P, being the faceplate and R the tool post. A is a shouldered arbor eccentrically centered to give the required amount of lateral motion, or throw, to the cutter blank, 1, to and from the tool C, by which it is formed, and relieved or backed off. The sleeve B turns freely on the arbor, between its shoulder and the nut K, and at its rear end is rigidly secured the gear C, while the loose gear H turns freely beside it. In practice, however, the gear H is kept from turning by the lever I, which rests on any stationary object, as the lathe bed or its carriage. The cutter, previously gashed, is held firmly between collars on the outer end of the sleeve B, which are clamped by the nut L. E is a driving lever secured to the arbor A and connected to it is the stud D, one end of which engages with the face plate, while the other end forms a bearing for the loose running pinion F.
It may be seen that if the gear wheels G and H had the same number of teeth, no motion would be imparted to them, or to the sleeve B. but the whole would have only the eccentric throwing action due to the arbor A. In practice C has the same number of teeth as H for about half of its circumference, but a few less on the other half:; consequently the sleeve B and the cutter have a forward motion timed to take place when the eccentric action of the arbor throws towards the cutting tool.
The cycle of operation is as follows: Starting with the cutting tool at the front edge of a tooth in the cutter, the latter is slowly rotated forward, and at the same time moved forward bodily towards the tool until the next gap is reached; then the cutter stops rotating, but begins to recede from the tool until time for the cut to begin on the next tooth, when the operation is repeated. The lathe is thus running steadily forward all the time, making as many revolutions as the cutter has teeth, while the cutter revolves but once during the whole work of relieving all the teeth. The device is weak, for obvious reasons, and limited to a certain number of teeth, relative to the gearing employed.
The relieving device, shown in Fig. 2, can be applied to any ordinary engine lathe, with modifications to suit the varying conditions. As may be seen, it is extremely simple, consisting of a cam 2, having one or more throws, fitted to the lead screw of the lathe and adapted to be driven by It, at any point along its length, as at the end of the carriage, or back of it underneath the apron, as may be preferred. Riding on this cam is a roller T, held in the lever U, to the outer end of which lever is attached a weight by means of the cord C. The other end of the lever U is secured to the short shaft V, supported by the brackets W, which are in turn fastened to the lathe carriage from beneath at B. Also on the shaft V is adjustably connected another lever X, forked at the top and engaging there between double flanged collars Y on the cross feed screw of the lathe in the place ordinarily occupied by a thrust nut, here temporarily removed. The common change gears for cutting threads are used in the same place and manner as originally designed. The brackets may be made a permanent attachment to the lathe, while the cam can remain on the lead screw without interfering in the least with its usual functions.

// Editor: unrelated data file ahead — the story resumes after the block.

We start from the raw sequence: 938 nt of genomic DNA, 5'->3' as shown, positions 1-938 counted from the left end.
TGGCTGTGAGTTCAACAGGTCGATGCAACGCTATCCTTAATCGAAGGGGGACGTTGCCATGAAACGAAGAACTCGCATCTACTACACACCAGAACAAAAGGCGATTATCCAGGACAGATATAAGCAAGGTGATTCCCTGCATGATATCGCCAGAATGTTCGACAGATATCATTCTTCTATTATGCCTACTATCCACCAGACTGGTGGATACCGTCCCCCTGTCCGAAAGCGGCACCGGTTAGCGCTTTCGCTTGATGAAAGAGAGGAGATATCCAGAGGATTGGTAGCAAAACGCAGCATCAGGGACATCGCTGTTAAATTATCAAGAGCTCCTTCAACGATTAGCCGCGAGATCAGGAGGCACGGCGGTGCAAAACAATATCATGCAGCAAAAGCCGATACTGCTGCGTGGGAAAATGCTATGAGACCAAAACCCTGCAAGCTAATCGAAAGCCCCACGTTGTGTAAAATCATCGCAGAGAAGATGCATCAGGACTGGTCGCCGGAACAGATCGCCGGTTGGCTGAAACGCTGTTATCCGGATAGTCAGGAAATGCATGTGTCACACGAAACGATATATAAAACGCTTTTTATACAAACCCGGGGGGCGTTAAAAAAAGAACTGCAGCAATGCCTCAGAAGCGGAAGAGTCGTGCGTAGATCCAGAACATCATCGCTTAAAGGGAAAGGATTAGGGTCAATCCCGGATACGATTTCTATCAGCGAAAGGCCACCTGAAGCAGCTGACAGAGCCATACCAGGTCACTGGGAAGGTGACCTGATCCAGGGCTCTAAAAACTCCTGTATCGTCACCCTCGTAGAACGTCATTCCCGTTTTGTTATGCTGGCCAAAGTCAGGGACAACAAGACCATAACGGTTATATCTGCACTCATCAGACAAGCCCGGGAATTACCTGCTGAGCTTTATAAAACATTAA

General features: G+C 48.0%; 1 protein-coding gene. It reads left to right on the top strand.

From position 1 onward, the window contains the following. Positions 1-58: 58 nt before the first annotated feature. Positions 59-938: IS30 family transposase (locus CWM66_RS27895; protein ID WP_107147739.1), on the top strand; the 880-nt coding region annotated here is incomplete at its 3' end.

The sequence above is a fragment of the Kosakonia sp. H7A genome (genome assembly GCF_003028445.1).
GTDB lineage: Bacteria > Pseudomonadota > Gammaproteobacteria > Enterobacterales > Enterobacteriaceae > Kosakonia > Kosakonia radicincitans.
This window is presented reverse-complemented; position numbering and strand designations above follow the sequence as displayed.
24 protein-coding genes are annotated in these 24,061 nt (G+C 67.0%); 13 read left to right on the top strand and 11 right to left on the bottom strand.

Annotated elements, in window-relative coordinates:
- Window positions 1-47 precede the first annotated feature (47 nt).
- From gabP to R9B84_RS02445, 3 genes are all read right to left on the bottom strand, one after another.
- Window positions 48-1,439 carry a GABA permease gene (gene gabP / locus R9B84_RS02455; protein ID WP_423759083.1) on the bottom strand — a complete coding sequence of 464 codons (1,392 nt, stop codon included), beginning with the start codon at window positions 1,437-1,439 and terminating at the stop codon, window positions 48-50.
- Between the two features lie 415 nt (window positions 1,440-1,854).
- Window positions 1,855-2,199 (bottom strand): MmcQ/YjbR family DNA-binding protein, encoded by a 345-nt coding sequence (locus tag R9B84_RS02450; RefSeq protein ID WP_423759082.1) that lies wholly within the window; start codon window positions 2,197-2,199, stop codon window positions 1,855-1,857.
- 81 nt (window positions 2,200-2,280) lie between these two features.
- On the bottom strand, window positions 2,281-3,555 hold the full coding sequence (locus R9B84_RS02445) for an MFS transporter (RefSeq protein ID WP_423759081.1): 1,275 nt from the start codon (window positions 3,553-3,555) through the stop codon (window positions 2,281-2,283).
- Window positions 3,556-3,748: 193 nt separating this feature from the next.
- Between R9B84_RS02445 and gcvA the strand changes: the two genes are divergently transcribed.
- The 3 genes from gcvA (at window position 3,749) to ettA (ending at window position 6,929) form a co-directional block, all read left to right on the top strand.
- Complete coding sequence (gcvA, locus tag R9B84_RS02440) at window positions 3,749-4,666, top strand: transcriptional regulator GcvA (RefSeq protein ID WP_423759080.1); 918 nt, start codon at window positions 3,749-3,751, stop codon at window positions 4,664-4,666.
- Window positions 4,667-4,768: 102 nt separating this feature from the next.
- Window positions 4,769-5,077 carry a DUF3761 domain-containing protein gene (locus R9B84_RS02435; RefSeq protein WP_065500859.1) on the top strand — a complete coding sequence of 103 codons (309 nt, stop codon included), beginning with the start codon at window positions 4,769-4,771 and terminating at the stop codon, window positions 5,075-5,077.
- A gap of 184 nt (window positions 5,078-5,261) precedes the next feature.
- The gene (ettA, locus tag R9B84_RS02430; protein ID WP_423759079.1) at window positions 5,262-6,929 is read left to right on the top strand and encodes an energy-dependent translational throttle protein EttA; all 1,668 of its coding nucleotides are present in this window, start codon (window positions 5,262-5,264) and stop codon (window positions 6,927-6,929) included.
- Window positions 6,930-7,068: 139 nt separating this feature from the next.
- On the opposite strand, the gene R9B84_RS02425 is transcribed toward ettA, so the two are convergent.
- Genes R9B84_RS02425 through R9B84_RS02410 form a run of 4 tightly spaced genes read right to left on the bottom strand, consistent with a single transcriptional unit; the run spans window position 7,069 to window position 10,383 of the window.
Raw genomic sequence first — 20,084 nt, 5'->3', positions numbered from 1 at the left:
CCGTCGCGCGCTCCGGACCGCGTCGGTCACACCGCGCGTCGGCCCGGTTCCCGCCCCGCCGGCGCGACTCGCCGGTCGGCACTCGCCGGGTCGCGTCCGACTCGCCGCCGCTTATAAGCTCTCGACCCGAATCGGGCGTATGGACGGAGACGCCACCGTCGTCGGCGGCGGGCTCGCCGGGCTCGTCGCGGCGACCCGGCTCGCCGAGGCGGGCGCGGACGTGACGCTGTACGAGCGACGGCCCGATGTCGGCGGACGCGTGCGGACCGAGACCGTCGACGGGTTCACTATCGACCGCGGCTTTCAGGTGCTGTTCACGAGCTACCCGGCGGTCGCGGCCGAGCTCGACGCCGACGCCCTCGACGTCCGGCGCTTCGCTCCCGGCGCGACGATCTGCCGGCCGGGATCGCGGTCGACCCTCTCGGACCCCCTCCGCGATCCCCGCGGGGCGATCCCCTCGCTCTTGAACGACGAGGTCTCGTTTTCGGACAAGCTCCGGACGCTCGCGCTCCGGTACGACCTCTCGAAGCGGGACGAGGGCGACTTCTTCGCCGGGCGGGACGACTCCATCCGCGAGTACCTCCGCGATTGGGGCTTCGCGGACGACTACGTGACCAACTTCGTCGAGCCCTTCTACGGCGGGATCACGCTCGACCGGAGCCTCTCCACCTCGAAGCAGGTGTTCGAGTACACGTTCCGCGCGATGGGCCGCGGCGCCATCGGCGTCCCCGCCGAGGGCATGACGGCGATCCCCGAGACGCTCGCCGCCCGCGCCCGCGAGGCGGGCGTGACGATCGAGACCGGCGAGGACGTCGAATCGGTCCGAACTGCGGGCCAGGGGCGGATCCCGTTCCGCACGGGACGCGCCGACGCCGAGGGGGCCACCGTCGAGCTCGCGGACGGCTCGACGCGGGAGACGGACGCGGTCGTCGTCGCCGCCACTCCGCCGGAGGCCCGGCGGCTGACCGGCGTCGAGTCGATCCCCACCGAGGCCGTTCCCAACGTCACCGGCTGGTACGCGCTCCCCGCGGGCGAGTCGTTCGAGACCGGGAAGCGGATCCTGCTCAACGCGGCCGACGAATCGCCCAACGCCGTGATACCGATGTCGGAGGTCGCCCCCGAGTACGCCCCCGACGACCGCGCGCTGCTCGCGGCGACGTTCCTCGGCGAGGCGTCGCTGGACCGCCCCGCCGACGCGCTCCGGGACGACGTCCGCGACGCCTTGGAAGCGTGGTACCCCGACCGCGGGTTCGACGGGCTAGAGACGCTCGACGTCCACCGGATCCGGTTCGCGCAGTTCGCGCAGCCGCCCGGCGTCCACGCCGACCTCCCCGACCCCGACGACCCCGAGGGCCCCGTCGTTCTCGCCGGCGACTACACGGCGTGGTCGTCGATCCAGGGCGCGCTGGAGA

As the tool is, with this device, set at the height of the lathe center and as the device operates direct on the cross feed screw,
Bot rt sd
FIg. 1 Baizer Relieving Device.
Fig. 2 Relieving Device applied to a Hendey Lathe.
stantly changing its position relative to the top of the lathe tool, so that the shape imparted to it will be modified by the throw of the arbor, and hence will not be exactly correct; neither will the tooth be quite the same at the point and heel, successive grinding~ showing a difference of cut, which Is more perceptible in a cutter having considerable difference in its face outline than in one of a nearly uniform diameter.
The Balzer relieving device is an improvement over the plain eccentric arbor in some respects, as it performs the desired work automatically and uniformly, and the teeth are formed more nearly correct, as may be understood from the following description of the device. The diagram, Fig. 1, shows a sec
ported by the brackets W, which are in turn fastened to the lathe carriage from beneath at B. Also on the shaft V is adjustably connected another lever X, forked at the top and engaging there between double flanged collars Y on the cross feed screw of the lathe in the place ordinarily occupied by a thrust nut, here temporarily removed. The common change gears for cutting threads are used in the same place and manner as originally designed. The brackets may be made a permanent attachment to the lathe, while the cam can remain on the lead screw without interfering in the least with its usual functions.
As the tool is, with this device, set at the height of the lathe
FIg. 1 Baizer Relieving Device.
Fig. 2 Relieving Device applied to a Hendey Lathe.